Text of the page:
A gas is that has identical particles of zero volume, with no intermolecular forces between the particles.
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8.1 Gases and solutions

Give one word or term for each of the following definitions.
The law that states that the volume of a gas is directly proportional to the temperature of the gas, provided that the pressure and the amount of the gas remain constant.
A measure of the average kinetic energy of gas particles.
Which one of the following properties of a fixed quantity of a gas must be kept constant during an investigation of Boyle's law?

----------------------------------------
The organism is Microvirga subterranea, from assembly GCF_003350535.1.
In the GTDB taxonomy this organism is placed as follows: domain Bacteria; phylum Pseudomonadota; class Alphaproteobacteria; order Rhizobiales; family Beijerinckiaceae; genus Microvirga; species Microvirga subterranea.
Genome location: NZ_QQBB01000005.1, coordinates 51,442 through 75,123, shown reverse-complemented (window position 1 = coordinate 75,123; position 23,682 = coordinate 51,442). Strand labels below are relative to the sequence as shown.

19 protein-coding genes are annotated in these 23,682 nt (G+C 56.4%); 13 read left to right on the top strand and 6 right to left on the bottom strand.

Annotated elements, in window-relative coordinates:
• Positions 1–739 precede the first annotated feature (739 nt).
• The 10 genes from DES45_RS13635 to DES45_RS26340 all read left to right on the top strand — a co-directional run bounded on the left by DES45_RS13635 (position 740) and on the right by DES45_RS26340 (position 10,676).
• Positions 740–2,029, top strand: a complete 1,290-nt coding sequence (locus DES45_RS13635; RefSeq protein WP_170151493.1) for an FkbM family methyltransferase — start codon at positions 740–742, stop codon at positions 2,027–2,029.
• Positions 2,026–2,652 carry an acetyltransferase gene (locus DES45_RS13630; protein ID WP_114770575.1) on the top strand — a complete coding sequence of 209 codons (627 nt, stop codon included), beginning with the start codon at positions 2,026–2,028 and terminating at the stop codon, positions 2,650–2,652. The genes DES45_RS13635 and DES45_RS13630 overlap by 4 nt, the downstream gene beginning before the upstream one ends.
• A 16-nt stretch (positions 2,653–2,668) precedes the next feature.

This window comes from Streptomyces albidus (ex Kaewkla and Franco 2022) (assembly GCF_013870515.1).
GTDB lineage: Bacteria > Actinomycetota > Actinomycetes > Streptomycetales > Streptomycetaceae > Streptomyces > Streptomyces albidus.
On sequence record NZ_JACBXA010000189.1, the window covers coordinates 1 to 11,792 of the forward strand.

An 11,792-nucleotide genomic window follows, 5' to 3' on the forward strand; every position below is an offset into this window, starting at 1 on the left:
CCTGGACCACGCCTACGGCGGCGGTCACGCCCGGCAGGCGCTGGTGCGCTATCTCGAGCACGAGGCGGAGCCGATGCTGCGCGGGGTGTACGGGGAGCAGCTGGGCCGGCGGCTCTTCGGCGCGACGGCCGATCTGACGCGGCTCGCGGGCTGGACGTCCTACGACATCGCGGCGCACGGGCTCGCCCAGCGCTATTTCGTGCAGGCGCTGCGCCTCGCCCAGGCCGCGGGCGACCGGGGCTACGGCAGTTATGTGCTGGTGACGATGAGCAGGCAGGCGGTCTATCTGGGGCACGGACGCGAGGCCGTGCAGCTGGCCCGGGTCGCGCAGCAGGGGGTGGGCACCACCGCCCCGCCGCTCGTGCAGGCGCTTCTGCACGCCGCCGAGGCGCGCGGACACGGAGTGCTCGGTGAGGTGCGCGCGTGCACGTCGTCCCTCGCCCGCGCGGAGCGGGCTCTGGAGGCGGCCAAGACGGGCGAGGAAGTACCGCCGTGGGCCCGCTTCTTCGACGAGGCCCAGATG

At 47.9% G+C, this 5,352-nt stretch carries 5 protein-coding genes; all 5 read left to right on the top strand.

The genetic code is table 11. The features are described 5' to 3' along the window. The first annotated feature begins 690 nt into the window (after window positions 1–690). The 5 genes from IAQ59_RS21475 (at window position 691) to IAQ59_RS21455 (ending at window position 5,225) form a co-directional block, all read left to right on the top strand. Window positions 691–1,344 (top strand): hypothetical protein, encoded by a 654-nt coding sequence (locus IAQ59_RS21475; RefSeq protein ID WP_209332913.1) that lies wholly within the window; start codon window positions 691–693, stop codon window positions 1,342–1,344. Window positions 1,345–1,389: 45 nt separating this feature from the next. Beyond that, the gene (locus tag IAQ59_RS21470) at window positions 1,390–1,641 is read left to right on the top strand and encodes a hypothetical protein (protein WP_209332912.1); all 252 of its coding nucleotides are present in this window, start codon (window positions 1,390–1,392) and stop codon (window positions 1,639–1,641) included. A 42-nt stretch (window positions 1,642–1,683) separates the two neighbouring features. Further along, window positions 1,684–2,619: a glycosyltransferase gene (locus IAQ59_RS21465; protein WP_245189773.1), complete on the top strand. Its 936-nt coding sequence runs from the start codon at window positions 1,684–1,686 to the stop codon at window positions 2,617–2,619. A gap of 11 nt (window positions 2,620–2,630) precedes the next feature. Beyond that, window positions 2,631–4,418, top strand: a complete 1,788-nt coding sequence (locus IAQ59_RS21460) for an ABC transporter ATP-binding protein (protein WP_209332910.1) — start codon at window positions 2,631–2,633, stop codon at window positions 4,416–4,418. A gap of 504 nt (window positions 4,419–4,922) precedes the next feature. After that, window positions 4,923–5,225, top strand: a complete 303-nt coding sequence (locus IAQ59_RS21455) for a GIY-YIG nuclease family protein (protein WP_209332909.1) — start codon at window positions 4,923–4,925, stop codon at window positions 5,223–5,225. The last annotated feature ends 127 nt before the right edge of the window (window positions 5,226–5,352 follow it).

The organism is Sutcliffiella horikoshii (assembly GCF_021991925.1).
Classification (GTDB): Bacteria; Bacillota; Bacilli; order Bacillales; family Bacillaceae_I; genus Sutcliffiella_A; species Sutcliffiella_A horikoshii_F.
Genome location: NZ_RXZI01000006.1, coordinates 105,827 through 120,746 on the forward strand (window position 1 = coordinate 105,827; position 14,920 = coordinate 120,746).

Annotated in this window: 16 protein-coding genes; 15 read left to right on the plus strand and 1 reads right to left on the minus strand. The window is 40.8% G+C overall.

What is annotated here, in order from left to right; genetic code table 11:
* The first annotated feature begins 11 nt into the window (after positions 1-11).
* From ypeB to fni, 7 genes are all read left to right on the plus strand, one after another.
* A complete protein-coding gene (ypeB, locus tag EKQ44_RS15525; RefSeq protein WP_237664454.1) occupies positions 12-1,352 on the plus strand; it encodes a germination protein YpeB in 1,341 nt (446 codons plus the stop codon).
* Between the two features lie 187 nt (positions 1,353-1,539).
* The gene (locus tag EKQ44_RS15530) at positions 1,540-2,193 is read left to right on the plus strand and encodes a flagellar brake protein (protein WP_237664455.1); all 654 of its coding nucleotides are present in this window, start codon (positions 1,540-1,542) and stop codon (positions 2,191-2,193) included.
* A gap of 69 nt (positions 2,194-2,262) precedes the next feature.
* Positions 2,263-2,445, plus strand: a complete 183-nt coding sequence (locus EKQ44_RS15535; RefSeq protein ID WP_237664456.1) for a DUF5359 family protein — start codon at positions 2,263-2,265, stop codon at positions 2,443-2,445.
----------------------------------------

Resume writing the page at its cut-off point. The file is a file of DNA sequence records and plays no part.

density

pressure

temperature

volume
(IEB 2003 Paper \(\text{2}\))
Three containers of equal volume are filled with equal masses of helium, nitrogen and carbon dioxide gas respectively. The gases in the three containers are all at the same temperature. Which one of the following statements is correct regarding the pressure of the gases?

All three gases will be at the same pressure

The helium will be at the greatest pressure

The nitrogen will be at the greatest pressure

The carbon dioxide will be at the greatest pressure
(IEB 2004 Paper \(\text{2}\))
The ideal gas equation is given by pV = nRT. Which one of the following conditions is true according to Avogadro's hypothesis?
a 
\(p ∝ \frac{\text{1}}{V}\) 
(T = constant) 
b 
\(V ∝ T\) 
(p = constant) 
c 
\(V ∝ n\) 
(p, T = constant) 
d 
\(p ∝ T\) 
(n = constant) 
(DoE Exemplar paper \(\text{2}\), 2007)